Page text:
http://www.youtube.com/get_player

Take care and have a great month!

Cathy Hegman
http://www.cathyhegman.com
email: hegmanart@aol.com

All artwork and text included in this blog is copyright protected by Cathy Hegman and should not be reproduced in any form or fashion or used without the written permission of Cathy Hegman. All text and artwork included in this blog are solely the thoughts and original art of the artist, Cathy Hegman, unless otherwise noted, and are meant only to be guidelines and thoughts for others to read.

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About Cathy S. Hegman

Art, much like a road links people together both visually and mentally. One can attain a glimpse inside the artist’s soul by studying the artist’s work, and perhaps find something that links them to the artist and the art. A work of art has the ability to resonate and touch the emotions without regard to age, gender, race, or religion through the application of pigment to canvas or paper. Art can be the voice that cries out without limits, or sometimes whispers the thoughts of the creator. Art speaks silently, yet conjures up feelings and gives satisfaction that is undeniable, and yet intrinsic. It validates our need to learn about ourselves, and gives us freedom to search for our own identities. The road is long and often dusty, but always renewing the spirit with inspiration. It is my hope in this lifetime to give a part of what I have learned through and on my journey with others. The deepest form of us is revealed in our thoughts and my art is the translation of my thoughts to paper and canvas. I paint layers of color and line to create a history of marks that will guide the viewer into my world of thought and engage them in the process. I embed personal symbols throughout my art to give it deeper meaning. I encourage you to think about life in a visual way and to contemplate our connections with each other and the world we share.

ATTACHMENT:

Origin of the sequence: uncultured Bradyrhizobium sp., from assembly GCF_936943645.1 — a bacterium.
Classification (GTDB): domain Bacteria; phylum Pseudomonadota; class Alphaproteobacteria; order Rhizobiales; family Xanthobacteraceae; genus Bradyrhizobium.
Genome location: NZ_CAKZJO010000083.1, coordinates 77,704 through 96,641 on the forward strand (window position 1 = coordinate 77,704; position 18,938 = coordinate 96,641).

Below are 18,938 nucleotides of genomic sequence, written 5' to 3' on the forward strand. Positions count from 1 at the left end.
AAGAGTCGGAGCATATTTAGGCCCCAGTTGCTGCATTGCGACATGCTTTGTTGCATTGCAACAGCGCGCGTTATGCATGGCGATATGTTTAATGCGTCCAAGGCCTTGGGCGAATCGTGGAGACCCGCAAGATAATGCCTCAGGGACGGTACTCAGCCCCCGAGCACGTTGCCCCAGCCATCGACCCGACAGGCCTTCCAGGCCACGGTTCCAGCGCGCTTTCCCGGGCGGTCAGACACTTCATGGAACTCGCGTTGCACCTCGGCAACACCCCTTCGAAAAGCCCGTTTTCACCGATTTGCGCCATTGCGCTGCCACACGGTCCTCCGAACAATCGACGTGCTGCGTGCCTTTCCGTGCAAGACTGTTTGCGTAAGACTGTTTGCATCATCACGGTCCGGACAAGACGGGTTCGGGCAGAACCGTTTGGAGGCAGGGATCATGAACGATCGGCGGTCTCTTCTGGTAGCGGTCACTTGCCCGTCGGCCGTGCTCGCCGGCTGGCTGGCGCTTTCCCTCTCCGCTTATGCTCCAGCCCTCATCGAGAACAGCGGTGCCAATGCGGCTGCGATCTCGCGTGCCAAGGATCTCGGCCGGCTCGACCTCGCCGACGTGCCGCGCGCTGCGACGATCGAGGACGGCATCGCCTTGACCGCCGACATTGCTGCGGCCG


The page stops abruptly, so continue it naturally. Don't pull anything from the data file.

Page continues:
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2 Responses to >Painting the Man in the Moon, November 2009

  1. Karen Jacobs says:

    >Exploring, evolving, revisiting, renewal… all good stuff!

  2. >Cathy, your work has so much depth to it, not only visually but also emotionally and spiritually. As does your writing. It is always informative when you share your process. ❤ Karen